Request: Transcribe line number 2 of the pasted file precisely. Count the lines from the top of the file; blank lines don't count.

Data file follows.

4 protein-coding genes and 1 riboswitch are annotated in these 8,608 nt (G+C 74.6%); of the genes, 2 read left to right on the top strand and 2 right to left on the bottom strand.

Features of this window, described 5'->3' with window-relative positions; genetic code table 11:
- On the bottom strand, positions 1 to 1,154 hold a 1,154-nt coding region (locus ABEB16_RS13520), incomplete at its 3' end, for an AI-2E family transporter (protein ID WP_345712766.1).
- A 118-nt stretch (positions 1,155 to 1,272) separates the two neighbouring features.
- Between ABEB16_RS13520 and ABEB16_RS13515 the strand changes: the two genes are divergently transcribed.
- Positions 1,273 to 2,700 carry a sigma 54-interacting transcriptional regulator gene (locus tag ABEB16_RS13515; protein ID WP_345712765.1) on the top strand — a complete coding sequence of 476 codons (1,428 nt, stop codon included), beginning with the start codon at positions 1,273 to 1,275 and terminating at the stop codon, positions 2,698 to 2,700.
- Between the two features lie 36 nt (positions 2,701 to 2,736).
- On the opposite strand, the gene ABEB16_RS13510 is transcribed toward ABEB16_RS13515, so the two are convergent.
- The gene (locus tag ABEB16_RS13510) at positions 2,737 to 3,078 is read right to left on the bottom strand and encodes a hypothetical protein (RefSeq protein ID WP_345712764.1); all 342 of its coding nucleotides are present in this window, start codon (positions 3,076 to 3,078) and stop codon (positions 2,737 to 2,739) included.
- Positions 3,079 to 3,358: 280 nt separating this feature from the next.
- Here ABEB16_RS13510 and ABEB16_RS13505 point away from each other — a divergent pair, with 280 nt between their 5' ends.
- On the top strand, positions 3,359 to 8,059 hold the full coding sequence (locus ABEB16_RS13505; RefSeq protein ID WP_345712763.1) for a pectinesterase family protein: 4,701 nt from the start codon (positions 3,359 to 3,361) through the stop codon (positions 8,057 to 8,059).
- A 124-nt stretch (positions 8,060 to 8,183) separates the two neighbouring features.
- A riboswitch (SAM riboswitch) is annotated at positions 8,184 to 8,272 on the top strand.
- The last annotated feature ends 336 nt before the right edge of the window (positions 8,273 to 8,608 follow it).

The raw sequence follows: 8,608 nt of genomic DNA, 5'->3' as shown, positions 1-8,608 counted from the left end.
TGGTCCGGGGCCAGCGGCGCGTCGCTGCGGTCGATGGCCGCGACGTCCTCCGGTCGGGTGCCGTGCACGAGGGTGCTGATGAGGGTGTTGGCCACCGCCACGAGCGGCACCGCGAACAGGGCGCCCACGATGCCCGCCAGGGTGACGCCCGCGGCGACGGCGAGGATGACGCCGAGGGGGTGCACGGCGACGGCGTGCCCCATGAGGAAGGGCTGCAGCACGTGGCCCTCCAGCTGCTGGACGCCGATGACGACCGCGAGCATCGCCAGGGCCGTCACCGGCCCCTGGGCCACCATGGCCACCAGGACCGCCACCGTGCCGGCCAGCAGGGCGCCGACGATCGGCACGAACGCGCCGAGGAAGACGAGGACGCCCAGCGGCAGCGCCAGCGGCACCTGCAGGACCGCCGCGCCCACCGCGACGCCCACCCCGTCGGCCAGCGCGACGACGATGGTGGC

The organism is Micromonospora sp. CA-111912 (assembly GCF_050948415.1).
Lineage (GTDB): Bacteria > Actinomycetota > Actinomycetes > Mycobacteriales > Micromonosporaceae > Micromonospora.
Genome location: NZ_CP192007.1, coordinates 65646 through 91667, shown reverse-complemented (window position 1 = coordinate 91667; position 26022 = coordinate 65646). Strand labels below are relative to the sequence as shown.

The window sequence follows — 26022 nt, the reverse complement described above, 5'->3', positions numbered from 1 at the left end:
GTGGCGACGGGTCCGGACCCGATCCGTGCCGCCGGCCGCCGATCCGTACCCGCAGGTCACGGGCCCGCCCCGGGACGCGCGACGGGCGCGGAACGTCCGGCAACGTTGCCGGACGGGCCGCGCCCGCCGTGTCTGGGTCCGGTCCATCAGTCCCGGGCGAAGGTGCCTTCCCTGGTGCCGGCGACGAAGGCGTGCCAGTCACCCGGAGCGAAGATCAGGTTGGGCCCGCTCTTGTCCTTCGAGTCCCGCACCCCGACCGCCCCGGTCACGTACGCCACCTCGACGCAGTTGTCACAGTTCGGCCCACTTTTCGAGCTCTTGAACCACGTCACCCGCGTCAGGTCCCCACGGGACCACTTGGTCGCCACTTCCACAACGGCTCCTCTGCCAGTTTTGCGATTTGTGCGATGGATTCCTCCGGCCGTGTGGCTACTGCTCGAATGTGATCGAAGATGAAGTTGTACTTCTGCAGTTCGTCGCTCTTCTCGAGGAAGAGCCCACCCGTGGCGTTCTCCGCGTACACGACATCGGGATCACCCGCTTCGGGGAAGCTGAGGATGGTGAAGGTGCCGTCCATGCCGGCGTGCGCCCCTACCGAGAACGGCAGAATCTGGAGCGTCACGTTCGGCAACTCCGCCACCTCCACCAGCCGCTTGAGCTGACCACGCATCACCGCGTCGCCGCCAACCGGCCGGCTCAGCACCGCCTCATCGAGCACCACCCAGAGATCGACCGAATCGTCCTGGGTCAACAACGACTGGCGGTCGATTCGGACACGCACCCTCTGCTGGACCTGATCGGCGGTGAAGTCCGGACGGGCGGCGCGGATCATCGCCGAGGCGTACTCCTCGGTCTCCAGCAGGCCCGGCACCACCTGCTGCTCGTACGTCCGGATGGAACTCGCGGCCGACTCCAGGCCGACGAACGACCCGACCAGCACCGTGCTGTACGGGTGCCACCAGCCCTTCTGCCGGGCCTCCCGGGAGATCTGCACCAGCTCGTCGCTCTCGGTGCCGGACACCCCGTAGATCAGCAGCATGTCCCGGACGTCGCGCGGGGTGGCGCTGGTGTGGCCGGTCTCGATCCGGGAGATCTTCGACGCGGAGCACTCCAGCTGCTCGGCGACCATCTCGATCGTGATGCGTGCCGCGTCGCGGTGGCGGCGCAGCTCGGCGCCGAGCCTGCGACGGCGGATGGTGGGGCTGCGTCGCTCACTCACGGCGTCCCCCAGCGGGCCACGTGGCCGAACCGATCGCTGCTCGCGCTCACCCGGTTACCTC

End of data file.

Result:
Features of this window, described 5'->3' with window-relative positions; genetic code table 11: